Reflect And Cultivate Diversity
For many of us, there are songs that speak to us, songs that go deeper than the lyrics or notes should be able to on their own. They are more impactful than just the sum of their respective parts. I don’t remember the first time I heard the song, “I need you to survive” by Hezekiah Walker, but this song is one of those songs for me. Here are a few of the lyrics.
I need you.
You need me.
We’re all a part of God’s body.
You are important to me.
I need you to survive.
As I was reflecting on our core value of reflecting and cultivating diversity I couldn’t get this song out of my head. Usually when a song is stuck in my head it’s not a pleasant or particularly enjoyable experience, but on this occasion each time the song took up residence, it brought a smile to my face. It fed me and produced a deep level of joy in my heart. On one level this song is about humanity’s interconnectedness, our need for one another. For me it brings to mind 1 Corinthians 12 and Paul’s image of the body being made up of many parts each contributing to the whole. If one part suffers, all parts of the body suffer with it and if one part is honored all rejoice. Still, the title implies something even deeper; our very survival depends on one another.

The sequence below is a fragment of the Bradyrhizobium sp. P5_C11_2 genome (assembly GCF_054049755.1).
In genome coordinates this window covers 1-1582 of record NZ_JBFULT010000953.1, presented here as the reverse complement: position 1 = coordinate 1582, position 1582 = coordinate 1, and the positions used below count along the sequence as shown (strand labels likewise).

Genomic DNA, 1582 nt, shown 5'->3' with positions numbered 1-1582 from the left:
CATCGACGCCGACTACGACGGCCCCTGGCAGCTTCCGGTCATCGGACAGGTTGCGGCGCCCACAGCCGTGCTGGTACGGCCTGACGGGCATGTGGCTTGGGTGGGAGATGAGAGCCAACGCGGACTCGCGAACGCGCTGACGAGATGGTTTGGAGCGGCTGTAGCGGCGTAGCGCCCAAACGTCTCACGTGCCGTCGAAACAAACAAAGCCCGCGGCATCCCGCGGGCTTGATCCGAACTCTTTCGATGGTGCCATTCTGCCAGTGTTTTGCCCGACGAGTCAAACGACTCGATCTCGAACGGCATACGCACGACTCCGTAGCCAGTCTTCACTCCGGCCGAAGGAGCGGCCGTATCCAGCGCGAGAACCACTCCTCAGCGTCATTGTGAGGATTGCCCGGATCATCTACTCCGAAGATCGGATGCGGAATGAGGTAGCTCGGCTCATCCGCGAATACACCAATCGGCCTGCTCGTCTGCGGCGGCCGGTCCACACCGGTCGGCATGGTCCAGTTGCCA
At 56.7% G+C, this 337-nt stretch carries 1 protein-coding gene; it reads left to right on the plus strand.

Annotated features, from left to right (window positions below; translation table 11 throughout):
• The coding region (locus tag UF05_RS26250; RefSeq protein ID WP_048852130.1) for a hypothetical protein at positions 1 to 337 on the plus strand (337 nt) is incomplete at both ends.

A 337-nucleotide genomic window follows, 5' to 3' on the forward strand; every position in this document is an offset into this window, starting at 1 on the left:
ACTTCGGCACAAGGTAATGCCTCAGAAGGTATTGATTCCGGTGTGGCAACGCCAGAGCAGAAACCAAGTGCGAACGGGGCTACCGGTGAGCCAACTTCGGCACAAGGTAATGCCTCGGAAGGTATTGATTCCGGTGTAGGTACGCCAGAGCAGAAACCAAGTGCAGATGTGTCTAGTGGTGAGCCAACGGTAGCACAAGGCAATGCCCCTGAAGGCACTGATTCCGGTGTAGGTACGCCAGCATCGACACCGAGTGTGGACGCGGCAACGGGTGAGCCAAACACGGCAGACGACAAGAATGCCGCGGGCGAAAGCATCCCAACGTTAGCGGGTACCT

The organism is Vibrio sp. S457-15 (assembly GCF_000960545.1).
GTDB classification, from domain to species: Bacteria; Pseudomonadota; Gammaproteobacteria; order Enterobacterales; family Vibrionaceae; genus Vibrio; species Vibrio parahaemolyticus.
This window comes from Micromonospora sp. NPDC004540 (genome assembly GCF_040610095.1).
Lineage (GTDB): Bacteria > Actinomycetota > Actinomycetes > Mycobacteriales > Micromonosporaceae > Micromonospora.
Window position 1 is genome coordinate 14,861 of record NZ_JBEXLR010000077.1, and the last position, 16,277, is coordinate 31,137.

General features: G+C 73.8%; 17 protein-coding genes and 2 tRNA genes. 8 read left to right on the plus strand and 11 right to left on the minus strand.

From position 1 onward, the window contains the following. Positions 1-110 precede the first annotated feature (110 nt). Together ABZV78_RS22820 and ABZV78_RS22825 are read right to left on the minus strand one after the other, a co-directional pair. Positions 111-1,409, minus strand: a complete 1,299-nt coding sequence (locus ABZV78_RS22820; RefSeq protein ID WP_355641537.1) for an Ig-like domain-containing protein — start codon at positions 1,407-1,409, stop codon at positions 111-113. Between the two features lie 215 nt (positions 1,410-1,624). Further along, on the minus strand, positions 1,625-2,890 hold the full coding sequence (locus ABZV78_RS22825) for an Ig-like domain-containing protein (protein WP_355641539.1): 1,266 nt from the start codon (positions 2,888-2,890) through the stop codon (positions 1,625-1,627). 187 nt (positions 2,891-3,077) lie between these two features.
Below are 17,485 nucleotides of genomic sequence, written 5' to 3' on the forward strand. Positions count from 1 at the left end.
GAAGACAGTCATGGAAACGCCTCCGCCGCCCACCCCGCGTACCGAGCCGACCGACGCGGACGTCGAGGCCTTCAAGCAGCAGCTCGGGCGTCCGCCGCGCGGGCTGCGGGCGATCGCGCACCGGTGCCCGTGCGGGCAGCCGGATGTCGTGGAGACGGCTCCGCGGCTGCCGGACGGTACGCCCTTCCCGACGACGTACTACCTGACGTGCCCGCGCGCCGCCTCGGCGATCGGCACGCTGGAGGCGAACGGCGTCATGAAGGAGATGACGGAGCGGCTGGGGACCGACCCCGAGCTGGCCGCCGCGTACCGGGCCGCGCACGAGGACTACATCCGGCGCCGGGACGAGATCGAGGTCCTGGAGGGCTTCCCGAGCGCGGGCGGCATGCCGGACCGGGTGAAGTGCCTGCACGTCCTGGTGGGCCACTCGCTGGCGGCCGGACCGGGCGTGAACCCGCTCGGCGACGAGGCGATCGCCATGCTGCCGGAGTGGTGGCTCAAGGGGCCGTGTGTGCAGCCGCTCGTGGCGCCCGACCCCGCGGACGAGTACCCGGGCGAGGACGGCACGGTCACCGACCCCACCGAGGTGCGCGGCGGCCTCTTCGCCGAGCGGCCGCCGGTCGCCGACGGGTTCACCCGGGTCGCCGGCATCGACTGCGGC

Unfortunately we don’t always experience things this way and we certainly don’t always live this way. In our culture self-reliance is championed and dependence is something we are taught to grow out of. Children are dependent at birth by necessity, but our culture tells us this dependence eventually becomes a sign of weakness. On the few occasions when dependence on one another and on God is modeled, we usually stick to relying on the familiar voices that look like us, talk like us, and often tell us what we want to hear.
Sadly, our world is segmented and separated. It is filled with homogenous groups that fail to recognize their blinders or their deficiencies because they don’t have diverse voices to tell them otherwise. Maybe in their mind they are surviving, but I don’t believe they are flourishing or living into all that God has called them to be.